|Hari Seldon never suggests making something|
better than an Empire. He wants to make Trantor
Great Again. (Image via CNET)
appealing — and so dangerous — right now. But unlike the fate of the Galactic Empire, the outcomes of the issues facing us today are not certain.
Books and articles about the decline of the United States and of what is called “Western Civilization” have populated bookstore shelves and magazine pages for more than a century, with such notables as Niall Ferguson, Chris Hedges, Emmanuel Todd, and David D. Schein contributing tomes to the pastime of prognosticating American eschatology.
But in the past decade, these types of predictions have reached a fever pitch. And it’s not difficult to see why. Factors such as political polarization, global warming, the decline of democracy, increasing resource scarcity and disparities between rich and poor, all seem to have clear and exacerbating trend lines. If there were one of Hari Seldon’s prime radiants, one could imagine these trends being plotted through the equations of psychohistory and seeing a definitive predictive answer that an unpleasant end awaits us all.
These are historical trends that seem inexorable; they seem as inescapable as “the known probability of imperial assassination, viceregal revolt, the contemporary recurrence of periods of economic depression, the declining rate of planetary explorations…” all of which afflicted the Galactic Empire during the reign of Cleon II.
It must be understood that Foundation reflects the argument made by Edward Gibbons in Decline and Fall of the Roman Empire; that decline was only in part caused by forces external to the empire itself, that a determinant of collapse was a gradual loss of civic virtue among its Roman citizens (Though by ‘civic virtue,’ some have suggested Gibbons meant ‘members of lower classes knowing their place’). Asimov had just finished reading Decline and Fall of the Roman Empire when he began writing Foundation, but he was also writing in the immediate wake of the Great Depression, and a period of upheaval and uncertainty about his country’s future.
|Some pundits have gone further back, |
and compared present-day politics to
Asimov’s source material.
The idea of the United States as a “new Rome” has existed since shortly after the American revolution. It is communicated through the myth of manifest destiny and is encapsulated in the architecture of Washington, D.C. At various points through its history, American preachers have attempted to create historical narratives that cast the rise and fall of the country as divine prophecy (Just as one high-profile example, Latter-Day Saints founder Joseph Smith told his followers that the U.S. Constitution was a divine document, and that Jesus’ second coming would occur in Missouri).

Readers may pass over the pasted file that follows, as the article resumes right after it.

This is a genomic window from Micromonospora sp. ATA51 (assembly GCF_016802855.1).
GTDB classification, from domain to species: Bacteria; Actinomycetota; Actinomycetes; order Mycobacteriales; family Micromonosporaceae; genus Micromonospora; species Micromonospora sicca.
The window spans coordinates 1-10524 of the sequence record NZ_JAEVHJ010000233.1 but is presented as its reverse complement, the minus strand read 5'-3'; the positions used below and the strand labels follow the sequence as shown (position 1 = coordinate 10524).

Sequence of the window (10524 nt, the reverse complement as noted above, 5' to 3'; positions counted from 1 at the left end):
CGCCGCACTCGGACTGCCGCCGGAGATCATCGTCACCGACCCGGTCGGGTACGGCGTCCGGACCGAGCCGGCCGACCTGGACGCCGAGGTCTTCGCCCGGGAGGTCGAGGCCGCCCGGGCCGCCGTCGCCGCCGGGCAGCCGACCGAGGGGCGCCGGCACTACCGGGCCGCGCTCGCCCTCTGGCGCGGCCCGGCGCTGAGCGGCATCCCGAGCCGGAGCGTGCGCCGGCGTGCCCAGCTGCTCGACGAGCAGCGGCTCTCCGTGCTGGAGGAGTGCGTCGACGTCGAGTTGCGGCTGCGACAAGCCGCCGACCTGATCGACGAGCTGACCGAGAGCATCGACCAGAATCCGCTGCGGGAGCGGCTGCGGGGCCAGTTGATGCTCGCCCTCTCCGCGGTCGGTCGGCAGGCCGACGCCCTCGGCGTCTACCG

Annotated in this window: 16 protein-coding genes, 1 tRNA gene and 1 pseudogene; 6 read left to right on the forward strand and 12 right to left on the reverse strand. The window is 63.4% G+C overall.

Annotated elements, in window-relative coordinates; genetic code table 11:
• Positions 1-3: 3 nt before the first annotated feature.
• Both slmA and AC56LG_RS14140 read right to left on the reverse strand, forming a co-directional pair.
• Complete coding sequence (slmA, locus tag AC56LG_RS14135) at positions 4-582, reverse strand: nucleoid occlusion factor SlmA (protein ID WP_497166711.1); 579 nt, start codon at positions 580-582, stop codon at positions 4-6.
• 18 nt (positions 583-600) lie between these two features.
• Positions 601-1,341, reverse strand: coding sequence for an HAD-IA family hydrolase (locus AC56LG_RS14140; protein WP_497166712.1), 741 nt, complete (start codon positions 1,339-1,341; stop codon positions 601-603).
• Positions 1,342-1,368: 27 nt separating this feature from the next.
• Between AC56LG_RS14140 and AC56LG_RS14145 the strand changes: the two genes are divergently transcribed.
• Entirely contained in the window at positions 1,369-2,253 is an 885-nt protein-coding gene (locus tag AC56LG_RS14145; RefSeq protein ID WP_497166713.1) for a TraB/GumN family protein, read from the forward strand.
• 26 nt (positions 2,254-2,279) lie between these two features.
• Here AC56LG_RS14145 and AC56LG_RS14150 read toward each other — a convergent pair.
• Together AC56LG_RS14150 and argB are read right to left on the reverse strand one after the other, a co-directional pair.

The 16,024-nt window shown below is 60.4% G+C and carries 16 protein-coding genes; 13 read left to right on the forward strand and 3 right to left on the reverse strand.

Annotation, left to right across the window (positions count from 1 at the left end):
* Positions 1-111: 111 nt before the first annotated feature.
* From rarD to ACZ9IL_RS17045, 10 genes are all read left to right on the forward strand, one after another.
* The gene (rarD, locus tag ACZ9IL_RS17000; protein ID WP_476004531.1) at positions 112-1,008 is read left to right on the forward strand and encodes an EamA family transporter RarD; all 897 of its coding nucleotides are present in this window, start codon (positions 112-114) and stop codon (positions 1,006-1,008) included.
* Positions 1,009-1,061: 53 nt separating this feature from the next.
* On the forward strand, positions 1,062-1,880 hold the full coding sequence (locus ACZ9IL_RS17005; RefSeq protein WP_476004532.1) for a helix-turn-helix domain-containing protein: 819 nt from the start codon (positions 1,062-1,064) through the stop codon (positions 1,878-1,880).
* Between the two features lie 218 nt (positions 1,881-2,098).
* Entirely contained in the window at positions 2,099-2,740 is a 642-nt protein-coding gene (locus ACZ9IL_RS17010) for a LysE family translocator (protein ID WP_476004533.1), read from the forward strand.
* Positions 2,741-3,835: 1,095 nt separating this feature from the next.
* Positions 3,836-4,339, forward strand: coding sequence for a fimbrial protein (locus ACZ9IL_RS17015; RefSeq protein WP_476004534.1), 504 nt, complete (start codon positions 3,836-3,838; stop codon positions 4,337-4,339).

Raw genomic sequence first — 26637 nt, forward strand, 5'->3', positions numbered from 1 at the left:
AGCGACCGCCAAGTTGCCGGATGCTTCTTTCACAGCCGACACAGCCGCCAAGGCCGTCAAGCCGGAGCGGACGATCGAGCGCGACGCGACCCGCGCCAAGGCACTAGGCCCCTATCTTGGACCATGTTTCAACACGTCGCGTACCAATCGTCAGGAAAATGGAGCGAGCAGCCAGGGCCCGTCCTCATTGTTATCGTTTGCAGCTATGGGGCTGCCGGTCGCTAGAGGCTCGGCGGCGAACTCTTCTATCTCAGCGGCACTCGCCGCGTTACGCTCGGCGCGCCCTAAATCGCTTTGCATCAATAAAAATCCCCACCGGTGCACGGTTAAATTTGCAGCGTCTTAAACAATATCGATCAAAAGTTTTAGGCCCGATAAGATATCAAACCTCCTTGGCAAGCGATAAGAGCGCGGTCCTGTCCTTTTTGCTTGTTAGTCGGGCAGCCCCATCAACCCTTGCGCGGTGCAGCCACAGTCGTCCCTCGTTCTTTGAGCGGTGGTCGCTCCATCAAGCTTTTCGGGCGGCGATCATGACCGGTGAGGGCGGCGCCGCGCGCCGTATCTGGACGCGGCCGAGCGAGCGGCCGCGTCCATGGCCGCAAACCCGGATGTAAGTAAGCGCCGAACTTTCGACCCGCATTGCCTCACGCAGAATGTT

Foundation as a narrative has to be understood in this context; Isaac Asimov’s understanding of history was informed by American exceptionalism, the influence of America’s third ‘Great Awakening’ of apocalyptic religiosity, the wake of the Great Depression, and of a period of upheaval and uncertainty about the country’s future. It might be asked why, after 80 years, the books are finally being adapted to the screen; is it perhaps because we are again in a period of upheaval and uncertainty?
While we should be aware that the original novel is a product of the ideas and concerns of the time it was written, the television show is a product of today and makes arguments about the world of 2021. We would suggest that the television series version of Foundation contains hints of Gibbons’ classism, echoes of Asimov’s concerns about America on the eve of the Second World War, but also reflects our own 21st Century concerns about decline.
Margaret Atwood has said that “Prophecies are really about now. In science fiction it's always about now.” And it’s really more about how people perceive the present, as today’s perceptions determine the actions of tomorrow. Apple TV’s Foundation series resonates because people perceive these trends to be inescapable, and determinative. This is underscored by science fiction’s ideas shaping powerful political forces.
If we accept that this new iteration of Foundation is indeed about the United States, those who take its core messages seriously may help ensure that decline is a self-fulfilling prophecy. The problems facing the world are not insurmountable. There are policies and technologies that will mitigate climate change. Pressure on politicians can force them to behave in our best interest. These things are not easy but they are necessary if we want to avoid Seldon’s predicted outcome.
Inescapable doom can sometimes be more comfortable than faint hope; if the Empire’s going to collapse one way or another, then enjoy it while you can and let Raven Seldon worry about what comes next. If we, as citizens of the world, accept the metaphor presented by Foundation, it can inculcate fatalism about the very real problems we’re facing. As Florida International University professor of English Charles Elkins argued in his Marxist reading of Foundation, “Reading these novels, the reader experiences this fatalism which, in a Marxist analysis, flows from his own alienation in society and his sense of impotence in facing problems he can no longer understand, the solutions of which he puts in the hands of a techno-bureaucratic elite.”
Decline is a powerful idea, and one that rightly should worry us. Foundation suggests that individuals have little agency to affect real change. In doing so, it absolves us for doing nothing.